Patterson explains the universal system of counseling as what is known as client-centered therapy. There are five basic qualities in this system which includes respect for the client, genuineness, empathic understanding, and communication of empathy, respect, and genuineness to the client and structuring. (Rogers, 1957) These professional qualities are not only essential for effective counseling, however; it also serves as the elements of all facilitative interpersonal relations. They are neither time bound nor culture bound. Patterson also goes on to explore two faulty assumptions which describe multicultural competencies as lacking philosophical foundations. The first faulty assumption is that counseling or psychotherapy is a matter in information, knowledge, practices, skills, or techniques. The second faulty assumptions is that client differences are more important than client similarities that it is useful and desirable to classify clients into a number of discrete groups, each requiring different counseling treatments.
Adherence to a specific counseling theory or method may also limit the success of counseling. Many cultural groups do not share the values implied by the methods and thus do not

share the counselor's expectations for the conduct or outcome of the counseling session. To counter these differences, effective counselors must investigate their clients' cultural background and be open to flexible definitions of "appropriate" or "correct" behavior. (LaFromboise, 1985) Overall Patterson points out that review of recommendations and suggestions for specific methods and techniques or skills for working with multicultural clients indicate that there is no evidence for the appropriateness or effectiveness of these methods. “It follows that we do not need competencies for multicultural clients. We need methods and approaches that are effective with all kinds of clients. These methods would constitute a universal system of counseling.” (Patterson, 2004)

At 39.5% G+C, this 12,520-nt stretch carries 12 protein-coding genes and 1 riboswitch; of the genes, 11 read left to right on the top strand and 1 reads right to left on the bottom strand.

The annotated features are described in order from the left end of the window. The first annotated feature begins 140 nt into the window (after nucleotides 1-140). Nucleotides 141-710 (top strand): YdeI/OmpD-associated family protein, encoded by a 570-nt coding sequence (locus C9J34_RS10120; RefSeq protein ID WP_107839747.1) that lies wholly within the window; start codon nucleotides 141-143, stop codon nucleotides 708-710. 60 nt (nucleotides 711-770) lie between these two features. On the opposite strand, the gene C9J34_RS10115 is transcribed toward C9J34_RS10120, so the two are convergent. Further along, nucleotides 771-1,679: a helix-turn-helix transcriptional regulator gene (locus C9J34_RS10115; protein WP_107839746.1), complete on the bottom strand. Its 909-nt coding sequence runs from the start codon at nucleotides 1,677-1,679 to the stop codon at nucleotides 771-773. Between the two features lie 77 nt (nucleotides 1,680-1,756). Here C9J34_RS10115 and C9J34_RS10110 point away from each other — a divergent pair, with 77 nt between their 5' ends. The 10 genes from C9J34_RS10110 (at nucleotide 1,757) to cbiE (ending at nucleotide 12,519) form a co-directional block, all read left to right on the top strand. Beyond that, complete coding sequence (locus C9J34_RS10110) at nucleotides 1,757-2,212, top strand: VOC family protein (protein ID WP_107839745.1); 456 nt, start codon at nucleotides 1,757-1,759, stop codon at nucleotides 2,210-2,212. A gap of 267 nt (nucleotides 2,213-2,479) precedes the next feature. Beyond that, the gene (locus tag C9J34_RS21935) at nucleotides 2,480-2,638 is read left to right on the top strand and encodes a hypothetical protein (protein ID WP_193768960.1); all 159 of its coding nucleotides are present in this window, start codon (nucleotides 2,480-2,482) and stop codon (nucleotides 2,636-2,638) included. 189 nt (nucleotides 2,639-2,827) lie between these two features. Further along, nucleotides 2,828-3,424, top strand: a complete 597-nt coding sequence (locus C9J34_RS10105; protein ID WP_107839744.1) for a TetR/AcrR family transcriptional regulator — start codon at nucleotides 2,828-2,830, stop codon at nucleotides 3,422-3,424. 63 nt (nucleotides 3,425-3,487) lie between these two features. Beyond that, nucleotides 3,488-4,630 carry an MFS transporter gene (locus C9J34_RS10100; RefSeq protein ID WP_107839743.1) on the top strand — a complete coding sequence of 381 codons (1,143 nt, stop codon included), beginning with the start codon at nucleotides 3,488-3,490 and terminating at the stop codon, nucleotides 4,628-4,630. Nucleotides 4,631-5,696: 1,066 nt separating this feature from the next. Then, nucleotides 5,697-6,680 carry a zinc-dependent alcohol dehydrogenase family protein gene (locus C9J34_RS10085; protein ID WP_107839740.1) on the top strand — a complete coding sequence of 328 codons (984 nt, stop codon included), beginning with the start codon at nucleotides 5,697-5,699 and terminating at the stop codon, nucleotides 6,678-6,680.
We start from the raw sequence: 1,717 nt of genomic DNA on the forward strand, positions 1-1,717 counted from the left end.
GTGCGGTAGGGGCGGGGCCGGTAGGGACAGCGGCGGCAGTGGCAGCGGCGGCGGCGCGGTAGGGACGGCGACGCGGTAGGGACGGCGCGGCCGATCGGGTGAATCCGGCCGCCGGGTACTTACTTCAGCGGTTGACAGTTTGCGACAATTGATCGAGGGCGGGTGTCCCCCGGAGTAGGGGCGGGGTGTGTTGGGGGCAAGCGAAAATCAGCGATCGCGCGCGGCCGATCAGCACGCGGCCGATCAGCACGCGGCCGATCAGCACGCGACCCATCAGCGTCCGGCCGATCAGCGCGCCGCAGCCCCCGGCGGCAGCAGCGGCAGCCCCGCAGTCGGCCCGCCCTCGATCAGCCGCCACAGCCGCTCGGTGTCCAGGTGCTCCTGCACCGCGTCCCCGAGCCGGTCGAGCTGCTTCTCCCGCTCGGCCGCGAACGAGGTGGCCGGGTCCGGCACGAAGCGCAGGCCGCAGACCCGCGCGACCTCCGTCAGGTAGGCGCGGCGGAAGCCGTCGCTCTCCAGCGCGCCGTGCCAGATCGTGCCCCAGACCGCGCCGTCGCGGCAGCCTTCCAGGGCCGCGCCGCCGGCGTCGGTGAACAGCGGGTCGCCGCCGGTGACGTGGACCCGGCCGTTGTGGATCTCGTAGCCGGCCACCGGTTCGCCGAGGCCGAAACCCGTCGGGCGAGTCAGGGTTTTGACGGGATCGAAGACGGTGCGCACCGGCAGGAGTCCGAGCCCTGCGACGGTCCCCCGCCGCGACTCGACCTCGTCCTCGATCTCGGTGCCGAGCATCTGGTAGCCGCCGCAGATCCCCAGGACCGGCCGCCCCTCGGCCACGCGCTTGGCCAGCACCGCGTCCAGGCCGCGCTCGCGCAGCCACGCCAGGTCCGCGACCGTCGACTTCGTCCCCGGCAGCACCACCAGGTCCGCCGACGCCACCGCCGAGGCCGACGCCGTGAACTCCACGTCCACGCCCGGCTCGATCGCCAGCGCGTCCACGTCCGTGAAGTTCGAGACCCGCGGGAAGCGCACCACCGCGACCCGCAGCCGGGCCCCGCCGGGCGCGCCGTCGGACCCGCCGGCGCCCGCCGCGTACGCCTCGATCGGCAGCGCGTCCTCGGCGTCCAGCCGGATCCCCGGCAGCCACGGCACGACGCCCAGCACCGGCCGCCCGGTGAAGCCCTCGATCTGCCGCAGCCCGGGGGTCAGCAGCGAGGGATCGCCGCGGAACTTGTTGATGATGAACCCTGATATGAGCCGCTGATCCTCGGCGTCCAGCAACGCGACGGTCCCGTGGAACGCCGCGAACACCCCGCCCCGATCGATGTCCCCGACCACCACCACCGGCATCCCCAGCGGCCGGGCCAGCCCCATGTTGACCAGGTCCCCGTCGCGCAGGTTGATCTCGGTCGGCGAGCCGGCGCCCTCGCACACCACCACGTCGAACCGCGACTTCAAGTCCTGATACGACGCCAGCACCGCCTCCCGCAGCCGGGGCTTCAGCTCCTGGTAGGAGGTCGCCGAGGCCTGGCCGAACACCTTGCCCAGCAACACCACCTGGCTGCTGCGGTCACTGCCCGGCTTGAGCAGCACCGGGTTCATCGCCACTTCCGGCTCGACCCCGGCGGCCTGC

In April 1991, the Association for Multicultural Counseling and Development (AMCD) approved a document outlining the need and rationale for a multicultural perspective in counseling. The work of the Professional Standards committee went much further in proposing 31 multicultural counseling competencies and strongly encouraged the American Association for Counseling and Development (AACD), and the counseling profession to adopt these competencies in accreditation criteria. The hope was to have the competencies eventually become a standard for curriculum reform and training of helping professionals. As a result, The American Association of Multicultural Counseling and Development created the (AMCD)- Multicultural Counseling Competencies in order to promote counselor awareness of their own cultural values and biases, the client’s worldview, and culturally appropriate intervention strategies. This was also a result of many organizations noting the serious lack of training programs in addressing racial, ethnic, and cultural matters.

In the past, society has operated primarily within a monoculture and monolingual perspective reflected in what has been referred to as the “encapsulated counselor” (Wrenn, 1962). Fast forwarding to this present day, multiculturalism is an explosive phenomenon. The American culture is no longer viewed as a diverse melting pot but more closely related to a salad bowl society consisting of hundreds of languages and dialects spoken daily in this country. With mental health issues on the rise, it can be observed that there is a rational and fundamental need for a multicultural perspective and cross cultural counseling approach to meet the needs of various populations. One particular at risk population includes the African American race and disparities in mental health care for this population. The effectiveness of multicultural competencies can have a huge impact on the risk factors associated with the African American race.

One risk factor affecting the African American race is examined by Tucker and Dixon (2009). Their research explored current challenges facing impoverished African American male youth who exhibit symptoms of attention deficit hyperactivity disorder, the need for mental health services, and the barriers to services that they face, and offer recommendations for mental health counselor. Many mental health professionals must be equipped with specific tools and strategies for working with at risk populations who experience barriers to mental health services. Further research suggests that African American males are overrepresented in most categories of learning, emotional, and behavioral disabilities. The Office of Special Education Programs, 2005 includes in their studies that African American children were overrepresented in specific learning disabilities (18%), mental retardation (34%) and emotional disturbance categories (28%).